Contaminated Vegetarianism Among Asian Indians
- Nearly half of Asian Indians are lifelong vegetarians. Unlike in other populations, Asian Indian vegetarians and non-vegetarians have a similar pattern of dyslipidemia and similar rates of CAD.32 This phenomenon appears to be due to “contaminated vegetarianism” wherein liberal amounts full-fat dairy products, sweets, curries, and fried food loaded with saturated fats, trans fats, and refined sugar are consumed.
- Indian vegetarianism is a form of “contaminated vegetarianism.” Unlike western vegetarians, most Asian Indians are lacto-ovo-vegetarians and consume liberal quantities of full-fat milk, ice cream, and other full-fat dairy products. Use of buffalo milk which has double the fat content of cow’s milk (8% vs 4%) is common and the use of low-fat and skim milk is uncommon.1, 21
- Contrary to popular belief, dairy products are the major source of saturated fat, even in the western diet. Indian vegetarians consume liberal amounts of butter, ghee, cheese, ice cream, yogurt (curd), and other full-fat dairy products to overcompensate for not consuming meat. It is worth highlighting that saturated fat in high-fat dairy products increases LDL levels 3 times as much as it raises HDL.33 Although the intake of fat is 20%–25% energy in most Asian countries, many affluent Asian Indians consume >50% of their calories from fat.21
- Meat is expensive and consumed infrequently and in very small quantities by Indian omnivores because of cultural and financial reasons. 90% of the food is shared by vegetarians and non vegetarians alike. This is in sharp contrast to an annual per capita consumption of 124 kg meat (340g or 12oz per day) and 23 kg fish (60g or 2oz per day) by Americans.34 Indian vegetarians abstain from fish, depriving them of essential omega-3 fatty acids. For these reasons, most Indians may be considered vegetarians by western standard.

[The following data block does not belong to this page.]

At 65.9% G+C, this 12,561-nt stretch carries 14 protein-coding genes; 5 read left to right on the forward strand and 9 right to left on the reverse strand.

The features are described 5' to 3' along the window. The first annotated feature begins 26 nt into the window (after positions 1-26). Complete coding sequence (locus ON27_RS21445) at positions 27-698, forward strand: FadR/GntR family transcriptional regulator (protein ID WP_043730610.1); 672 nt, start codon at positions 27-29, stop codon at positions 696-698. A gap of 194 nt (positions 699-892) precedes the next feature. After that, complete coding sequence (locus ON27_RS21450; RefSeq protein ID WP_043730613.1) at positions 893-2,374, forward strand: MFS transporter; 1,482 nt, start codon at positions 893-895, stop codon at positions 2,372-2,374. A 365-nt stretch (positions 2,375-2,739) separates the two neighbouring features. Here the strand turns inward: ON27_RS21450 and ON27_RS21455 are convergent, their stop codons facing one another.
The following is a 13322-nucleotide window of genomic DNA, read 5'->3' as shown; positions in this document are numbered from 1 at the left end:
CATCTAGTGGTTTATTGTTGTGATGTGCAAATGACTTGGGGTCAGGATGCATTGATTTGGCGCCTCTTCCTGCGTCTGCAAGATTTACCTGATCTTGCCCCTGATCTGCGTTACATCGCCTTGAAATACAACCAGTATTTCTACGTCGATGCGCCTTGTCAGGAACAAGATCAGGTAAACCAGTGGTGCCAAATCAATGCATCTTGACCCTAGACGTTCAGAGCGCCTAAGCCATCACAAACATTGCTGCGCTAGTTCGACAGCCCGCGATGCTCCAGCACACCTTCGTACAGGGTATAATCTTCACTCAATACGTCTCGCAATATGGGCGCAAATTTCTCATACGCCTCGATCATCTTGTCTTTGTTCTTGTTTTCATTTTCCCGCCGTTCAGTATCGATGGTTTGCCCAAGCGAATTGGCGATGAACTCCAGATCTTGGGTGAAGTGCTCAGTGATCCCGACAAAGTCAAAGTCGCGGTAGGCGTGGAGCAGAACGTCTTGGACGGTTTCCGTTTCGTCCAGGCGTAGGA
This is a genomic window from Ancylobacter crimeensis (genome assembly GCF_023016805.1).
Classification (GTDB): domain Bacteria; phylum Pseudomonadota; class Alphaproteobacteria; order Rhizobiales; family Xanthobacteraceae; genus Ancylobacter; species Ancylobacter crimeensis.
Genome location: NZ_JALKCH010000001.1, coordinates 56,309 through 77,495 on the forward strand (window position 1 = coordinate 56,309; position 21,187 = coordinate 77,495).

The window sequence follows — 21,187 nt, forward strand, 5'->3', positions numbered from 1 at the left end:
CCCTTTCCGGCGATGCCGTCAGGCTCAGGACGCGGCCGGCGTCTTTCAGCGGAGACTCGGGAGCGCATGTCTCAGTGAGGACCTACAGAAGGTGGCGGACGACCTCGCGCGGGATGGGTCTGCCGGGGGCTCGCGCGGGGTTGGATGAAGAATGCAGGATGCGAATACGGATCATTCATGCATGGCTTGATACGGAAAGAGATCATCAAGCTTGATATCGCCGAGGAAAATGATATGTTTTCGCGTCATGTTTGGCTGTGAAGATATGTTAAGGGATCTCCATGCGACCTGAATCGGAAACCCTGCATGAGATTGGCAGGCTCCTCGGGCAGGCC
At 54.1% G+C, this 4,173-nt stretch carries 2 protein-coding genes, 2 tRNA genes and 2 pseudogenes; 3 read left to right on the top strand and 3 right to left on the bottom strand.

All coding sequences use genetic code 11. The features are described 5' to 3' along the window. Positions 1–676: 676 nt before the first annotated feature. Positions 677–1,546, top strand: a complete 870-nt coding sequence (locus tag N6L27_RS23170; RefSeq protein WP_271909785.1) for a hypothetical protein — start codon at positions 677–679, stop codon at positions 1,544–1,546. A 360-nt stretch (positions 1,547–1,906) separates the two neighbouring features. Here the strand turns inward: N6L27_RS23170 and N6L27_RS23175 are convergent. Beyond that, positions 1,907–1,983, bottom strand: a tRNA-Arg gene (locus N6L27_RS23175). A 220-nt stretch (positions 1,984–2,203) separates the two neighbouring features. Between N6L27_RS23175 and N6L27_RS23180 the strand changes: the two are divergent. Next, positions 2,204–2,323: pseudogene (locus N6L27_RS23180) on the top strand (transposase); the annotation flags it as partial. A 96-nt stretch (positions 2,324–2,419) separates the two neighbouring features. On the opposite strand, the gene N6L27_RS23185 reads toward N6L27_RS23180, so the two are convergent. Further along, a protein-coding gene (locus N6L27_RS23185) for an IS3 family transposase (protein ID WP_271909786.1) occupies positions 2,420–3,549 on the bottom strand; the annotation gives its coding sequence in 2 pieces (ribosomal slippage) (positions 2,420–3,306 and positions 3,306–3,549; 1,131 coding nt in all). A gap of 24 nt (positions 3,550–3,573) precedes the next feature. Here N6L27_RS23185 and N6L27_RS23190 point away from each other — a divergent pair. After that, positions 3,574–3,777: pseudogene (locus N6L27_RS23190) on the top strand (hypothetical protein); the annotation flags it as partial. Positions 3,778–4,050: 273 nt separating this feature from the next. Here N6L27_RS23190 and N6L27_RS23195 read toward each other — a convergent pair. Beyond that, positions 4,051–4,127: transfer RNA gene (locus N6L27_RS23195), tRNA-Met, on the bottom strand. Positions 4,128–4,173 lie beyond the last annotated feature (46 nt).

- Liberal amounts of unhealthy cooking oils are used for cooking vegetables, sweets, Indian breads, snacks, rice, and curries. The tropical oils, such as palm oil and coconut oil (meat and milk, as well), are very high in saturated fat and major contributors to increase in LDL; these products also used liberally by both Indian vegetarians and non-vegetarians.21
- The use of animal and vegetable Ghee(vanaspathi) are equally common among vegetarians and non-vegetarian Indians. Ghee is very high in saturated fat whereas vanaspathi may contain as much as 50% trans fat capable of increasing LDL significantly.21
- Research has found that many commonly consumed Indian types of bread contain more trans fat than French fries, the western villain. For example, the trans fat content of 100 g of French fries is 4 -6 g, compared to 10 g in bhatura, 8 g in paratha, puri, and tikkis made in vanaspathi. These breads are universal stable in the Indian diet with many Indians consuming on an average, 5 to 6 breads a day.